We have seen many extrapolate COVID relief payments now rolling out to many nationwide into huuuuuuuge new consumer spending, but these projections have some holes. For one, it is tough to peg how exactly recipients will use their payments, as survey data reveal. A National Bureau of Economic Research (NBER) survey found nearly 60% of the first direct payments were either saved or went to pay off debt.[ii] A Federal Reserve Bank of Philadelphia survey reported a similar development: COVID relief checks had multiple uses, including going to savings or debt payments.[iii] That trend didn’t abate with the second round of checks, either. According to the Census Bureau’s Household Pulse Survey, which aims to track the pandemic’s impact on American households, about half of recipients reported using their second check to reduce debt.[iv] Now, surveys can’t provide exact breakdowns, but these findings throw cold water on the notion relief payments turned immediately into new spending.
Editors’ Note: As always, our political commentary is non-partisan by design. We favor no politician nor any political party and assess political developments for their potential economic and market impact only.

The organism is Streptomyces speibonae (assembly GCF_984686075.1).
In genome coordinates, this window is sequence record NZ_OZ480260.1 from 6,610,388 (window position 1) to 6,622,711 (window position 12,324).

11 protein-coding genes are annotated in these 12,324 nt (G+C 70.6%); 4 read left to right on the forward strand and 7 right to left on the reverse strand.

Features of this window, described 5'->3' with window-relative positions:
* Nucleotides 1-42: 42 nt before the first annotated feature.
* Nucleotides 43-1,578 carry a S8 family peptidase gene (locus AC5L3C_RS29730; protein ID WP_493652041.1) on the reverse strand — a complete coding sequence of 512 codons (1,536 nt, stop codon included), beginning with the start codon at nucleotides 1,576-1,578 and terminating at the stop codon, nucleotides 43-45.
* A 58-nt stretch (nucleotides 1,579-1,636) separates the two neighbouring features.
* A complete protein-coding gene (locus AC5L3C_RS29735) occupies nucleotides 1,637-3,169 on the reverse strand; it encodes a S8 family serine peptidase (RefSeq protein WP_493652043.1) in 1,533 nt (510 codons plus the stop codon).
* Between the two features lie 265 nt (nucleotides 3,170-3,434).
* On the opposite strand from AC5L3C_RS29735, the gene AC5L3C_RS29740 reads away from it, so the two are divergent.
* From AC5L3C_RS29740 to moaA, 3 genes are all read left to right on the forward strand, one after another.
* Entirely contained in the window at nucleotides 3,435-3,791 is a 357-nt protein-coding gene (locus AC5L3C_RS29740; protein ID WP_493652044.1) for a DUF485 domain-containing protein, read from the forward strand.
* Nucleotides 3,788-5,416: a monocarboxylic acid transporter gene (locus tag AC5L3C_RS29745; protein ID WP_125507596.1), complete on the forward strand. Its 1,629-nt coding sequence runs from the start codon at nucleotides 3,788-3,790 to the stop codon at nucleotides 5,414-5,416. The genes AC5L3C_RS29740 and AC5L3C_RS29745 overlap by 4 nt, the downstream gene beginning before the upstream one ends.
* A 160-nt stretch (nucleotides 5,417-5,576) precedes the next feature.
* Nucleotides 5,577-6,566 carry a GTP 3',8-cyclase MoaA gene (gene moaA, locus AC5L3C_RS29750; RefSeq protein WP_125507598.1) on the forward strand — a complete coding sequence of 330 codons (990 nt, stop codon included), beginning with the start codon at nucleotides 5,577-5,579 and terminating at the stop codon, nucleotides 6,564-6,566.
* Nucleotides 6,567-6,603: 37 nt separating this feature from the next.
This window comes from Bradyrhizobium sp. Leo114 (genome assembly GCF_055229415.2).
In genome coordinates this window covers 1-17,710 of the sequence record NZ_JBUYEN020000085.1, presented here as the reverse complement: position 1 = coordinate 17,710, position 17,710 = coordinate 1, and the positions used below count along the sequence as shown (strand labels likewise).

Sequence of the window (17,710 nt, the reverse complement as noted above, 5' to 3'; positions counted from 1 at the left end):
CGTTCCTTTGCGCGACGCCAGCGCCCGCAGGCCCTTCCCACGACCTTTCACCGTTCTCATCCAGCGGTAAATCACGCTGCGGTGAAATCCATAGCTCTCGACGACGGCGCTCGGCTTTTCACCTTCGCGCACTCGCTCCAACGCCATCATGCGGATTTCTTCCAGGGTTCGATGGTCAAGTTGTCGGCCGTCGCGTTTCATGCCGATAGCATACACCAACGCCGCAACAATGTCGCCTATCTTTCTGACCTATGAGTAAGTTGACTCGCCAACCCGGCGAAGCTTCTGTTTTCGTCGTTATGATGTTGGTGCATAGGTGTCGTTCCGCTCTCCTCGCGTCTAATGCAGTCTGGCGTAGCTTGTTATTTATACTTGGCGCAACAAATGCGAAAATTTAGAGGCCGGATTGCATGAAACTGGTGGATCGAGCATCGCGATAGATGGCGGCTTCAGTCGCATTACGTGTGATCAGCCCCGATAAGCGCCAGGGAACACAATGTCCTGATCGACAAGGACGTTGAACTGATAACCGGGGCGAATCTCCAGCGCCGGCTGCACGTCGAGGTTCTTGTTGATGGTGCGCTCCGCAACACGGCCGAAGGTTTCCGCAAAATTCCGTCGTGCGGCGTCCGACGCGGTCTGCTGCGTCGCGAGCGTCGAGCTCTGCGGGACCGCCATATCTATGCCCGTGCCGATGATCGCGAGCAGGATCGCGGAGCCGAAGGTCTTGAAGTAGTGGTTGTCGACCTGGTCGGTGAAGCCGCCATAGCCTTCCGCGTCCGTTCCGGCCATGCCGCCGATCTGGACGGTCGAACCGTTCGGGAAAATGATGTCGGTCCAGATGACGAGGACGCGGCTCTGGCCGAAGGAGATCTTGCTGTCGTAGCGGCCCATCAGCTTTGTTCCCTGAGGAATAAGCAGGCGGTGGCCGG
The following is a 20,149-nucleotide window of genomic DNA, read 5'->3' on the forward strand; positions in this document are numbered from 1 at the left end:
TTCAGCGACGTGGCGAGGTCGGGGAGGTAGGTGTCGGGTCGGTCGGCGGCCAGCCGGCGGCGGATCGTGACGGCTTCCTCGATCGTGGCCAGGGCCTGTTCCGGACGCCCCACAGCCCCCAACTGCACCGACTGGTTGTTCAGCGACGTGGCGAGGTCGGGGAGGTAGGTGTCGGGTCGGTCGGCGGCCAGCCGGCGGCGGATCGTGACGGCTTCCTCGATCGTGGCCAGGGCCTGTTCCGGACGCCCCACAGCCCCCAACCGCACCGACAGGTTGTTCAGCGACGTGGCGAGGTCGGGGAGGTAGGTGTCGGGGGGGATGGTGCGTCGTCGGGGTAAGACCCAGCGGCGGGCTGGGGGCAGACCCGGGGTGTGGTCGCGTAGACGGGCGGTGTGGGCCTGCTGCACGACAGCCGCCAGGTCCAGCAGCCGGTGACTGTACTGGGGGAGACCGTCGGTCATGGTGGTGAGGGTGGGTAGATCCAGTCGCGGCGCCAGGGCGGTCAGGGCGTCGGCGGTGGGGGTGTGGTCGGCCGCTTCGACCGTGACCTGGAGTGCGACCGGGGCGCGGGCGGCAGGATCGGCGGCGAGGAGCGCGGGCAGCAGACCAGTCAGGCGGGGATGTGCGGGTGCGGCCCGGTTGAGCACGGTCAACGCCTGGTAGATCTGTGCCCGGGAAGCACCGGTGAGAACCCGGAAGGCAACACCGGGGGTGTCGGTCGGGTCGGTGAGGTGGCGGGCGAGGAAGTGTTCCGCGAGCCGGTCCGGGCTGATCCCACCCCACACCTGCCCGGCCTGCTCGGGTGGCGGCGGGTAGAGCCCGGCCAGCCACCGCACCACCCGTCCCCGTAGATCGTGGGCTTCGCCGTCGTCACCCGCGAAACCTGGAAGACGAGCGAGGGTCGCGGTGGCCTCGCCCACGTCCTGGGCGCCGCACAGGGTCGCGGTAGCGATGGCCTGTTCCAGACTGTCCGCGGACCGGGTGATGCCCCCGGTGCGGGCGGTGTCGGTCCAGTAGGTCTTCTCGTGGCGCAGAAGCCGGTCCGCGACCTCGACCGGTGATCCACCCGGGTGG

The US finally got a look at President Joe Biden’s much-ballyhooed infrastructure plan on Wednesday, and the reactions were predictable. Proponents hyped its breadth and claimed it would turbocharge the recovery from lockdowns—even shift the US onto a higher plateau of growth for years to come. Opponents primarily took issue with the corporate tax hikes and debt penciled in to pay for it. We will save our discussion of taxes for another day. But love the plan or loathe it, we think there is a big risk of investors overrating the impact of all this on market returns to come. Perhaps most particularly, those projecting swift economic growth on the back of all this spending are likely to end up disappointed—as are those projecting an accompanying boom for value stocks.